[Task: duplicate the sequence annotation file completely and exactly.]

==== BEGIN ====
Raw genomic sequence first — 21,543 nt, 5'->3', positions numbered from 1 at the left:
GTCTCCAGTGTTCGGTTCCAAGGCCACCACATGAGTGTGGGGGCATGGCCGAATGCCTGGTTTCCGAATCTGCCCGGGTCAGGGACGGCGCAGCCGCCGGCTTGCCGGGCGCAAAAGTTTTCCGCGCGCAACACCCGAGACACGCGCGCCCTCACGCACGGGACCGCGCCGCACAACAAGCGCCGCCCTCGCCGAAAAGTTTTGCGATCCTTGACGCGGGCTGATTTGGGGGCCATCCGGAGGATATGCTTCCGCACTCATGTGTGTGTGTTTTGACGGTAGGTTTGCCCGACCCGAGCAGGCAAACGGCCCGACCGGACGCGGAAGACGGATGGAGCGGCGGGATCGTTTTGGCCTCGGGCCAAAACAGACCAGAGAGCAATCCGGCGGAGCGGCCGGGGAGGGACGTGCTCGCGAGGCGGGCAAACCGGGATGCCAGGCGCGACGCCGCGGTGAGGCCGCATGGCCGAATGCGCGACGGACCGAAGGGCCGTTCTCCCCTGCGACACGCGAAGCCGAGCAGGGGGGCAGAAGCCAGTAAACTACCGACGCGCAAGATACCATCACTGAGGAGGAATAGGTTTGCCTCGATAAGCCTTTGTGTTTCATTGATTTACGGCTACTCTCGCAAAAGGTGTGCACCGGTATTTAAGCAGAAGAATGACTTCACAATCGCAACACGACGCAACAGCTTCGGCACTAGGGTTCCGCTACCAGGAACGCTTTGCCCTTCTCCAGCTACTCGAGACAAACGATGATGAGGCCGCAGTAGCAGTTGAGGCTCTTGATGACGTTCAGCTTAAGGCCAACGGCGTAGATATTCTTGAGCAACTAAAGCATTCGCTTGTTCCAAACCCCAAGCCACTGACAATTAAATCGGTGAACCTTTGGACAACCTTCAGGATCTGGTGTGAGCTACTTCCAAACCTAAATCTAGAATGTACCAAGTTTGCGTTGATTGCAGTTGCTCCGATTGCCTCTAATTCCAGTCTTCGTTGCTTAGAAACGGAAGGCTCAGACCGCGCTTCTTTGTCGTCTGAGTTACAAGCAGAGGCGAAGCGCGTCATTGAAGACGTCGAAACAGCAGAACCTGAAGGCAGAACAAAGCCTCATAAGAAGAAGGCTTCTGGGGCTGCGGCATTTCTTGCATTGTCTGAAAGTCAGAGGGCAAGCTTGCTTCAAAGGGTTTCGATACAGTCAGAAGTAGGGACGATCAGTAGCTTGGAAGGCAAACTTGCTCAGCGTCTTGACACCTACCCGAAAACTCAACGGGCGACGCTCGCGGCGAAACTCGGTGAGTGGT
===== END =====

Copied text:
Raw genomic sequence first — 21,543 nt, 5'->3', positions numbered from 1 at the left:
GTCTCCAGTGTTCGGTTCCAAGGCCACCACATGAGTGTGGGGGCATGGCCGAATGCCTGGTTTCCGAATCTGCCCGGGTCAGGGACGGCGCAGCCGCCGGCTTGCCGGGCGCAAAAGTTTTCCGCGCGCAACACCCGAGACACGCGCGCCCTCACGCACGGGACCGCGCCGCACAACAAGCGCCGCCCTCGCCGAAAAGTTTTGCGATCCTTGACGCGGGCTGATTTGGGGGCCATCCGGAGGATATGCTTCCGCACTCATGTGTGTGTGTTTTGACGGTAGGTTTGCCCGACCCGAGCAGGCAAACGGCCCGACCGGACGCGGAAGACGGATGGAGCGGCGGGATCGTTTTGGCCTCGGGCCAAAACAGACCAGAGAGCAATCCGGCGGAGCGGCCGGGGAGGGACGTGCTCGCGAGGCGGGCAAACCGGGATGCCAGGCGCGACGCCGCGGTGAGGCCGCATGGCCGAATGCGCGACGGACCGAAGGGCCGTTCTCCCCTGCGACACGCGAAGCCGAGCAGGGGGGCAGAAGCCAGTAAACTACCGACGCGCAAGATACCATCACTGAGGAGGAATAGGTTTGCCTCGATAAGCCTTTGTGTTTCATTGATTTACGGCTACTCTCGCAAAAGGTGTGCACCGGTATTTAAGCAGAAGAATGACTTCACAATCGCAACACGACGCAACAGCTTCGGCACTAGGGTTCCGCTACCAGGAACGCTTTGCCCTTCTCCAGCTACTCGAGACAAACGATGATGAGGCCGCAGTAGCAGTTGAGGCTCTTGATGACGTTCAGCTTAAGGCCAACGGCGTAGATATTCTTGAGCAACTAAAGCATTCGCTTGTTCCAAACCCCAAGCCACTGACAATTAAATCGGTGAACCTTTGGACAACCTTCAGGATCTGGTGTGAGCTACTTCCAAACCTAAATCTAGAATGTACCAAGTTTGCGTTGATTGCAGTTGCTCCGATTGCCTCTAATTCCAGTCTTCGTTGCTTAGAAACGGAAGGCTCAGACCGCGCTTCTTTGTCGTCTGAGTTACAAGCAGAGGCGAAGCGCGTCATTGAAGACGTCGAAACAGCAGAACCTGAAGGCAGAACAAAGCCTCATAAGAAGAAGGCTTCTGGGGCTGCGGCATTTCTTGCATTGTCTGAAAGTCAGAGGGCAAGCTTGCTTCAAAGGGTTTCGATACAGTCAGAAGTAGGGACGATCAGTAGCTTGGAAGGCAAACTTGCTCAGCGTCTTGACACCTACCCGAAAACTCAACGGGCGACGCTCGCGGCGAAACTCGGTGAGTGGT